Many Apple bulls contend that Apple’s best business is the company’s highly profitable services business. What comprises Apple’s services business? Music, cloud storage, iTunes, and the app store among others.
But as Bloomberg reports here, Apple’s services business may not be all that it is cracked up to be. App developers are starting to rebel against Apple’s onerous 30% cut of app sales and in-app purchases.
A thirty percent cut for providing what basically amounts to a website that keeps out malicious software and centralizes billing is criminal. Visa and Mastercard only charge around 2% for an analogous service, and retailers fight tooth and nail to get a better deal.
With the top 1% of app publishers responsible for over 90% of app store revenues, Apple may have a problem on its hands. And it could be a much bigger problem than you might expect.
According to Macquarie, an investment bank, if app store commissions were reduced to a more reasonable rate of 5-15%, Apple’s operating income would fall 21% by fiscal 2020.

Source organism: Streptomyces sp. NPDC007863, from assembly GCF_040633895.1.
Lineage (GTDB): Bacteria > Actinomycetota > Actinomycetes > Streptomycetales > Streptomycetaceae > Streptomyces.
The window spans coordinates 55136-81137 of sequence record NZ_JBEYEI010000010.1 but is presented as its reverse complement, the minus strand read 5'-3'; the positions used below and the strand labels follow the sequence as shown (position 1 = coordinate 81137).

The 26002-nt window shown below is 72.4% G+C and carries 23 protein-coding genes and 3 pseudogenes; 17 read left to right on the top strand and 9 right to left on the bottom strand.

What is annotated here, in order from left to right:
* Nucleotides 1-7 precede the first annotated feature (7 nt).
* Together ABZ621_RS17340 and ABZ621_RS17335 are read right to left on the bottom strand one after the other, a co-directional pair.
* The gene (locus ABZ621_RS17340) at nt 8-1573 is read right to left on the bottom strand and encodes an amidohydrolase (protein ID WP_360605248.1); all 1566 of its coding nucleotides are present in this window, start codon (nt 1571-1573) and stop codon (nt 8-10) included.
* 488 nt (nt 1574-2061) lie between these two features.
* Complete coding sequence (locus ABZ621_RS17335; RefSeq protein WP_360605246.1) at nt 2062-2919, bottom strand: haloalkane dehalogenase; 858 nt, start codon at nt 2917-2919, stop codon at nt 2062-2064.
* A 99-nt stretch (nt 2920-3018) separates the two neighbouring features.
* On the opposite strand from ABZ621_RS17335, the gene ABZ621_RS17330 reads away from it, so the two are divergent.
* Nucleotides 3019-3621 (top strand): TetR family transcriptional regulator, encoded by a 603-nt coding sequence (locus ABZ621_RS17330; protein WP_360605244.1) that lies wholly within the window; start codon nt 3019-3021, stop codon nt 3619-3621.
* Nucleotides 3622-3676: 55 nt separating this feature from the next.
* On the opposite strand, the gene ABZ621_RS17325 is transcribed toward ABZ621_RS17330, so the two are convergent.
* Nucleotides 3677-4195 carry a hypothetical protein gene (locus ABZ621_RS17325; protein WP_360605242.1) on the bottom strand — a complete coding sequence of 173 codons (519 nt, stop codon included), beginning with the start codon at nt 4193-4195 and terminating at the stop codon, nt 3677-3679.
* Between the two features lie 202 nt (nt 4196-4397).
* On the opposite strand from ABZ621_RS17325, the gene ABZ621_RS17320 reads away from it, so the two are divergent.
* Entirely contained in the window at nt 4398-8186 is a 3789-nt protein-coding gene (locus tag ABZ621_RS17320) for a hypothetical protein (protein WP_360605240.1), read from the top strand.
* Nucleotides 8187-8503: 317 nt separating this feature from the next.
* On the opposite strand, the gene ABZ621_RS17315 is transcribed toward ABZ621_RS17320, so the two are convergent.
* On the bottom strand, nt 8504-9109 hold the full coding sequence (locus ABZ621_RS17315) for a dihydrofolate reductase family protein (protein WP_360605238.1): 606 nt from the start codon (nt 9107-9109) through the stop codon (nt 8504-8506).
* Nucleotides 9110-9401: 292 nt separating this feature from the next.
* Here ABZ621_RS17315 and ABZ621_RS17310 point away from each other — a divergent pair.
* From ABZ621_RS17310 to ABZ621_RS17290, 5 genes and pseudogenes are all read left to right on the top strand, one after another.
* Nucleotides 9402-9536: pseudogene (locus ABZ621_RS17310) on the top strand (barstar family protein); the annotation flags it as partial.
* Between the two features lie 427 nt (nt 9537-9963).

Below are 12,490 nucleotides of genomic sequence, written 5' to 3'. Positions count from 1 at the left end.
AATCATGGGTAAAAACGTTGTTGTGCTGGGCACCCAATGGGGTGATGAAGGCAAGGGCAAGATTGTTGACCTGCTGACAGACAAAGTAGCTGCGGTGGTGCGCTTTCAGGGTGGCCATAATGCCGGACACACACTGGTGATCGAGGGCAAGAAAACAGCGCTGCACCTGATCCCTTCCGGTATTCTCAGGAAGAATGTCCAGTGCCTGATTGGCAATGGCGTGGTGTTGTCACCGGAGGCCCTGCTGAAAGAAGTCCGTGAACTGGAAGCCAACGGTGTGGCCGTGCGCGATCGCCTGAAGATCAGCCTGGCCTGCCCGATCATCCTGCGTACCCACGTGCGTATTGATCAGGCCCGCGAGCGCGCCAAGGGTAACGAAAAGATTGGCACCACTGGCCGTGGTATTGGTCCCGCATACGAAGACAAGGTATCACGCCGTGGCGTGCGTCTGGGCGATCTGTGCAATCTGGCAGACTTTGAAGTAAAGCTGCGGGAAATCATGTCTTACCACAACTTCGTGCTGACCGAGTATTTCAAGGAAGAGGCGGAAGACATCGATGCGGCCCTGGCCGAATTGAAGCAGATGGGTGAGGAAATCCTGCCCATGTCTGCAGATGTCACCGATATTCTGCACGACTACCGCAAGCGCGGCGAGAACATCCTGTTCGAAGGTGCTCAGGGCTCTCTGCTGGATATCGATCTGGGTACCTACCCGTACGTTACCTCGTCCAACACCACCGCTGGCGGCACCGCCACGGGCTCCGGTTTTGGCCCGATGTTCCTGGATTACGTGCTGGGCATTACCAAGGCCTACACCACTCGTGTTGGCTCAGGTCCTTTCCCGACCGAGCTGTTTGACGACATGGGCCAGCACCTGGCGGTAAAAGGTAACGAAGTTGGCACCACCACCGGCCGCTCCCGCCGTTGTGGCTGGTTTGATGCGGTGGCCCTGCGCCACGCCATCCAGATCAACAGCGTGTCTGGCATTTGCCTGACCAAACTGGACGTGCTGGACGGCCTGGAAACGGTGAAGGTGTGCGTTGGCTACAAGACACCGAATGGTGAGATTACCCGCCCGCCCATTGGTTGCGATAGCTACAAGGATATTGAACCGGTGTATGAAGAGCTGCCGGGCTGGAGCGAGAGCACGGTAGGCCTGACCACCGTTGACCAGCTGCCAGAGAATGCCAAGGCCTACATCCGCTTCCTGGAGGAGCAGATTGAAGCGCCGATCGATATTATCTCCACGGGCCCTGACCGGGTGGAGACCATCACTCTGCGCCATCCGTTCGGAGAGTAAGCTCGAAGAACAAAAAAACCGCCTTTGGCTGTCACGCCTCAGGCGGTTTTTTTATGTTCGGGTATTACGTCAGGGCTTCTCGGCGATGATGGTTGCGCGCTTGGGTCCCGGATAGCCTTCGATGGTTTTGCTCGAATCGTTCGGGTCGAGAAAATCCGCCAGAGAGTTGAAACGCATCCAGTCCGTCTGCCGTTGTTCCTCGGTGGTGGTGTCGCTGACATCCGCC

Grumbling about app store economics isn’t new. But the number of complaints, combined with new ways of reaching users, regulatory scrutiny and competitive pressure are threatening to undermine what have become digital goldmines for Apple and Google.
“It feels like something bubbling up here,” said Ben Schachter, an analyst at Macquarie. “The dollars are just getting so big. They just don’t want to be paying Apple and Google billions.”
Apple and Google launched their app stores in 2008, and they soon grew into powerful marketplaces that matched the creations of millions of independent developers with billions of smartphone users. In exchange, the companies take up to 30 percent of the money consumers pay developers.
For most of the decade, the companies won praise for helping to build an app economy that’s projected to grow to $157 billion in 2022, from $82 billion last year. But more recently, smartphones and apps have become so important for reaching customers that these app stores have been criticized for taking too big a share of the spoils. Rather than supporting innovation, Apple and Google are being talked about as tax collectors inhibiting the flow of dollars between creators and consumers.
“They’re very aggressive about making sure companies aren’t trying to work around their billing,” said Alex Austin, co-founder of mobile company Branch. “They have whole teams reviewing these flows to ensure they get their tax.”
You can read the full analysis from Bloomberg here.
Jeremy Jones, CFA
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